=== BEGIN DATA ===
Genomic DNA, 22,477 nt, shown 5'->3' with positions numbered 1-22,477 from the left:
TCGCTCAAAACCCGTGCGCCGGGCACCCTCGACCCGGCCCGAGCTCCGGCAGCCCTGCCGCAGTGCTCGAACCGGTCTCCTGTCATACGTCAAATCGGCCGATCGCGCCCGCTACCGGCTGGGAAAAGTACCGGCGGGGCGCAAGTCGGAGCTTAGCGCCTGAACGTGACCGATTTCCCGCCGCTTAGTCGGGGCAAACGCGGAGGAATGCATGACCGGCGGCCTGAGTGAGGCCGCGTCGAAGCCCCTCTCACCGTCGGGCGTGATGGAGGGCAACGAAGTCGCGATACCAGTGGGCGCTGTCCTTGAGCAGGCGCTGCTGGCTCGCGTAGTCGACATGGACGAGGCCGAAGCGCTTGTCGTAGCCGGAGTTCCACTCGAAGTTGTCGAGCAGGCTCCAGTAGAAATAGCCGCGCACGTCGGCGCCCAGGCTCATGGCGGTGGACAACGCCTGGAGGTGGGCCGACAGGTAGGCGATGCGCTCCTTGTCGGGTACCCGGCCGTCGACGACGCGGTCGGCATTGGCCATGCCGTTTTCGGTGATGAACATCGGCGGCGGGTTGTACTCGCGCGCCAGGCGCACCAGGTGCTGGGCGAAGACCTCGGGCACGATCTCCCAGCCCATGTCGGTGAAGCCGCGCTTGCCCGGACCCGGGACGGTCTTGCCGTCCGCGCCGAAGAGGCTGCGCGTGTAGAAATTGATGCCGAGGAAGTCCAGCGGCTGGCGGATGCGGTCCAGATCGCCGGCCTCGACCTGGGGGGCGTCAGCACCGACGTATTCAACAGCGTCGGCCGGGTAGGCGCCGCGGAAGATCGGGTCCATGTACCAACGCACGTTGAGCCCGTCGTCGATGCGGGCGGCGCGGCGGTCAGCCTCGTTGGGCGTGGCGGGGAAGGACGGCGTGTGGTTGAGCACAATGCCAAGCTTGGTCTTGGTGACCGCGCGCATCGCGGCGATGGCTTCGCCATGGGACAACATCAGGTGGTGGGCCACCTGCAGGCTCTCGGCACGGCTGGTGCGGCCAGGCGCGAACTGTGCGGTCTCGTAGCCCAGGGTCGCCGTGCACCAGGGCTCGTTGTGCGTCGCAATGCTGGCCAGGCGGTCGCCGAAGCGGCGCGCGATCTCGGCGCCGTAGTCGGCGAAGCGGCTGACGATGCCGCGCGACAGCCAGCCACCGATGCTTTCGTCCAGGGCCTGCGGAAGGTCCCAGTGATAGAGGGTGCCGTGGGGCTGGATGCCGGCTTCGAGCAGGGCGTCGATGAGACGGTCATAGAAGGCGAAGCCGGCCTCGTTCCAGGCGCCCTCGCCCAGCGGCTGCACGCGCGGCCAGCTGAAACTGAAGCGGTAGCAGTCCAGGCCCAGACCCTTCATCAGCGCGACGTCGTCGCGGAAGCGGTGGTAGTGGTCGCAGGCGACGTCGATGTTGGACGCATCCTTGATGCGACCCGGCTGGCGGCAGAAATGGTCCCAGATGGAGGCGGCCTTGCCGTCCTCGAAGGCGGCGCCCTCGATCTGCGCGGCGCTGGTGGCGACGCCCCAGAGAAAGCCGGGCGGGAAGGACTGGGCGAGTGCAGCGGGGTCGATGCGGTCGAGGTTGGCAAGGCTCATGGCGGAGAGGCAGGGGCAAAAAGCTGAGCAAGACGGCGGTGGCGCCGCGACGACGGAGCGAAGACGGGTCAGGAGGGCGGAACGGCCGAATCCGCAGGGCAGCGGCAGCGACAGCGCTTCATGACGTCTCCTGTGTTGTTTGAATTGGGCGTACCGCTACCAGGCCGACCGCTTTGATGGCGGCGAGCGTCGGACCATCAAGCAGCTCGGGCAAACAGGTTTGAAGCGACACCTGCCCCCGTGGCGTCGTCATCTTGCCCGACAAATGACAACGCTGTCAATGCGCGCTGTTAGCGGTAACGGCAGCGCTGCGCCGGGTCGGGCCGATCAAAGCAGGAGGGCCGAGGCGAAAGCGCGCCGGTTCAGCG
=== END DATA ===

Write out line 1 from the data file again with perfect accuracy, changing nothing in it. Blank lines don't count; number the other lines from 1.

Genomic DNA, 22,477 nt, shown 5'->3' with positions numbered 1-22,477 from the left: